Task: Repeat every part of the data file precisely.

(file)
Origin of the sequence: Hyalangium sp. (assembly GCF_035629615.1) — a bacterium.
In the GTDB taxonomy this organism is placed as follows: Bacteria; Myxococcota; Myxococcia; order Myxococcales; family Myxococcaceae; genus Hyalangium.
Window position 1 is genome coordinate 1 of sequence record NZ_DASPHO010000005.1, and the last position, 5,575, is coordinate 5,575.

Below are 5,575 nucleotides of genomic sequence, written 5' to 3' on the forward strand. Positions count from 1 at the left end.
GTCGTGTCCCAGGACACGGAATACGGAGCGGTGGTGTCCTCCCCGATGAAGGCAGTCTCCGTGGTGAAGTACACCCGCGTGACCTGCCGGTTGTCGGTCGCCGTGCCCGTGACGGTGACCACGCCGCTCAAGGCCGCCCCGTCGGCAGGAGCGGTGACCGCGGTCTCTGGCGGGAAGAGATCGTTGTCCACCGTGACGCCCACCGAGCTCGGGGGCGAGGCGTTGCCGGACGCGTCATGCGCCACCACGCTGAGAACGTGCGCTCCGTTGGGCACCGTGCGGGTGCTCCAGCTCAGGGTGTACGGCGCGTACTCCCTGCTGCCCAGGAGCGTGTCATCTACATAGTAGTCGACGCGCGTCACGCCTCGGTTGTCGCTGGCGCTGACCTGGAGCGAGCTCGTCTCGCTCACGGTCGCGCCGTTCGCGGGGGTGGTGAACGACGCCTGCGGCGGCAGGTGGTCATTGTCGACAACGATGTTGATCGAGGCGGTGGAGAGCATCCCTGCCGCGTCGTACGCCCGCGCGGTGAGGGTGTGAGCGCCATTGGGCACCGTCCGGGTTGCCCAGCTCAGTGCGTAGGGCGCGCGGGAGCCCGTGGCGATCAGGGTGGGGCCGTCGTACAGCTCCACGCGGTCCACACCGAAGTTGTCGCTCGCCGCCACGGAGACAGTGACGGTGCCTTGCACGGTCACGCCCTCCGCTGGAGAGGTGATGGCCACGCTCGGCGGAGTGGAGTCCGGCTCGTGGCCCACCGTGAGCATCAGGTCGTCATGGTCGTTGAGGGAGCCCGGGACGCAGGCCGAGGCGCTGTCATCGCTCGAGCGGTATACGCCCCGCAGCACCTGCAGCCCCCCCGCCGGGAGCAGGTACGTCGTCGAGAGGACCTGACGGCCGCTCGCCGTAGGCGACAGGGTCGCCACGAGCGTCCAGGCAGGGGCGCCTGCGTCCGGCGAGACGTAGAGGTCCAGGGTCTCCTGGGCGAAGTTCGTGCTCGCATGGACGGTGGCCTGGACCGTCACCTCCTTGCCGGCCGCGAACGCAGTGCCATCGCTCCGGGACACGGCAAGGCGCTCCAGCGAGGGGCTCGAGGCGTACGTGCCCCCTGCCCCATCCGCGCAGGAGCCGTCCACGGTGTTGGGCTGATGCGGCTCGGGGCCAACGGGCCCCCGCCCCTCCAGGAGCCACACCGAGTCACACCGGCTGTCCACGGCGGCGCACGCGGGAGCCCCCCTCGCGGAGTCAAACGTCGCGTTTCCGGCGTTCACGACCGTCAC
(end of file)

Origin of the sequence: Hyalangium sp. (assembly GCF_035629615.1) — a bacterium.
In the GTDB taxonomy this organism is placed as follows: Bacteria; Myxococcota; Myxococcia; order Myxococcales; family Myxococcaceae; genus Hyalangium.
Window position 1 is genome coordinate 1 of sequence record NZ_DASPHO010000005.1, and the last position, 5,575, is coordinate 5,575.

Below are 5,575 nucleotides of genomic sequence, written 5' to 3' on the forward strand. Positions count from 1 at the left end.
GTCGTGTCCCAGGACACGGAATACGGAGCGGTGGTGTCCTCCCCGATGAAGGCAGTCTCCGTGGTGAAGTACACCCGCGTGACCTGCCGGTTGTCGGTCGCCGTGCCCGTGACGGTGACCACGCCGCTCAAGGCCGCCCCGTCGGCAGGAGCGGTGACCGCGGTCTCTGGCGGGAAGAGATCGTTGTCCACCGTGACGCCCACCGAGCTCGGGGGCGAGGCGTTGCCGGACGCGTCATGCGCCACCACGCTGAGAACGTGCGCTCCGTTGGGCACCGTGCGGGTGCTCCAGCTCAGGGTGTACGGCGCGTACTCCCTGCTGCCCAGGAGCGTGTCATCTACATAGTAGTCGACGCGCGTCACGCCTCGGTTGTCGCTGGCGCTGACCTGGAGCGAGCTCGTCTCGCTCACGGTCGCGCCGTTCGCGGGGGTGGTGAACGACGCCTGCGGCGGCAGGTGGTCATTGTCGACAACGATGTTGATCGAGGCGGTGGAGAGCATCCCTGCCGCGTCGTACGCCCGCGCGGTGAGGGTGTGAGCGCCATTGGGCACCGTCCGGGTTGCCCAGCTCAGTGCGTAGGGCGCGCGGGAGCCCGTGGCGATCAGGGTGGGGCCGTCGTACAGCTCCACGCGGTCCACACCGAAGTTGTCGCTCGCCGCCACGGAGACAGTGACGGTGCCTTGCACGGTCACGCCCTCCGCTGGAGAGGTGATGGCCACGCTCGGCGGAGTGGAGTCCGGCTCGTGGCCCACCGTGAGCATCAGGTCGTCATGGTCGTTGAGGGAGCCCGGGACGCAGGCCGAGGCGCTGTCATCGCTCGAGCGGTATACGCCCCGCAGCACCTGCAGCCCCCCCGCCGGGAGCAGGTACGTCGTCGAGAGGACCTGACGGCCGCTCGCCGTAGGCGACAGGGTCGCCACGAGCGTCCAGGCAGGGGCGCCTGCGTCCGGCGAGACGTAGAGGTCCAGGGTCTCCTGGGCGAAGTTCGTGCTCGCATGGACGGTGGCCTGGACCGTCACCTCCTTGCCGGCCGCGAACGCAGTGCCATCGCTCCGGGACACGGCAAGGCGCTCCAGCGAGGGGCTCGAGGCGTACGTGCCCCCTGCCCCATCCGCGCAGGAGCCGTCCACGGTGTTGGGCTGATGCGGCTCGGGGCCAACGGGCCCCCGCCCCTCCAGGAGCCACACCGAGTCACACCGGCTGTCCACGGCGGCGCACGCGGGAGCCCCCCTCGCGGAGTCAAACGTCGCGTTTCCGGCGTTCACGACCGTCAC